I figure most of my readers are taking it easy on this holiday week. So I will slow the pace here a bit, get caught up on some things, and otherwise take advantage of the lazy week.

Chart Week: June 29, 1985
Song: “19” – Paul Hardcastle
Chart Position: #27, 5th week on the chart. Peaked at #15 for two weeks in July.

Wow, it’s been awhile! My around the house music habits have changed a little and I haven’t been listening to as many countdowns as I did over the winter and early spring. I did hear bits of this countdown multiple times over the weekend, as it was both the Sirius and local choice. It was an interesting week, filled with both fantastic and forgettable/regrettable songs.

I was glad I heard this track, though, a song that has always stuck with me and that I don’t think gets nearly enough respect.

For sure it was unlike anything else on the chart that week. Unlike Harold Faltermeyer’s “Axel F,” which was just ahead at #24, it was not an electronic song built to be a soothing ear worm attached to a major motion picture. “19” was jarring and confrontational. It picked a scab that most Americans still did not want to pick. Even more, anti-war songs weren’t exactly en vogue in 1985, when we were in the heart of the Reagan era of pumping up the military.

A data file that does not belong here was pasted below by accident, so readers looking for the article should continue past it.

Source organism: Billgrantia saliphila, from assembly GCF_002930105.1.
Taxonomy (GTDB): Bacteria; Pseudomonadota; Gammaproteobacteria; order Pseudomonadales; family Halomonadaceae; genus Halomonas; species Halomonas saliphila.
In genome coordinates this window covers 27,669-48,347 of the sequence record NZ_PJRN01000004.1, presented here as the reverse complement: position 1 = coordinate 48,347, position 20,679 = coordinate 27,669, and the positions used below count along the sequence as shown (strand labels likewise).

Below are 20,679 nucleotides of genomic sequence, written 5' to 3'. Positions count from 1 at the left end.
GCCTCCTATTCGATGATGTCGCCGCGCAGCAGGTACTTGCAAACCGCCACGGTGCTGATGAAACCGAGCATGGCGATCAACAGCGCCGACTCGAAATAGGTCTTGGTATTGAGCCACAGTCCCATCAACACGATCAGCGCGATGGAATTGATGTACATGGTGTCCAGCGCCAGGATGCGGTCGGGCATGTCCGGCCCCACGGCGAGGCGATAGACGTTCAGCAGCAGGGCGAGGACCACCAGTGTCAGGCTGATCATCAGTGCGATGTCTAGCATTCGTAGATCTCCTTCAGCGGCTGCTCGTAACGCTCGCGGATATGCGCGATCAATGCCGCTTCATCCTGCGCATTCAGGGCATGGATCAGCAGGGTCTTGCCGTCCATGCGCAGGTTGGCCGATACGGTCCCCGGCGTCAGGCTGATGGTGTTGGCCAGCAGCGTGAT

Yet it hit. It reached #1 on Hardcastle’s home charts in the UK. While it didn’t peak nearly as high here in the States, I do remember hearing it a lot that summer. At least enough for it to make an impact on me and be a song I sought out when we transitioned to the digital file era.

What made it hit was another rather remarkable element: Hardcastle went beyond mere dancey, synth-pop and incorporated the more electro sound pioneered by legend Afrika Bambaataa. Hardcastle wasn’t mining the clubs of Manchester or Berlin for sounds. He was tapping into the hip hop sounds of New York that were about to reach the boiling point when they could no longer be confined to the “Black” audience of New York. I believe “19” deserves to be placed with songs like “Rapture” and “Genius of Love” on the list of tracks by white artists that helped force hip hop into the mainstream.

So there is that beat from New York. Hardcastle added some bits from his jazz background. And there are those unforgettable spoken lines, some pulled directly from Vietnam-era news broadcasts, that give the track a chilling, personal quality. It is easy to imagine yourself as a father or mother listening to a kitchen radio or gathered around the big, family TV hoping that the latest bulletins from Saigon don’t contain word that the area where your son is deployed has seen heavy fighting in recent days.

Put them all together and it’s a hell of a song.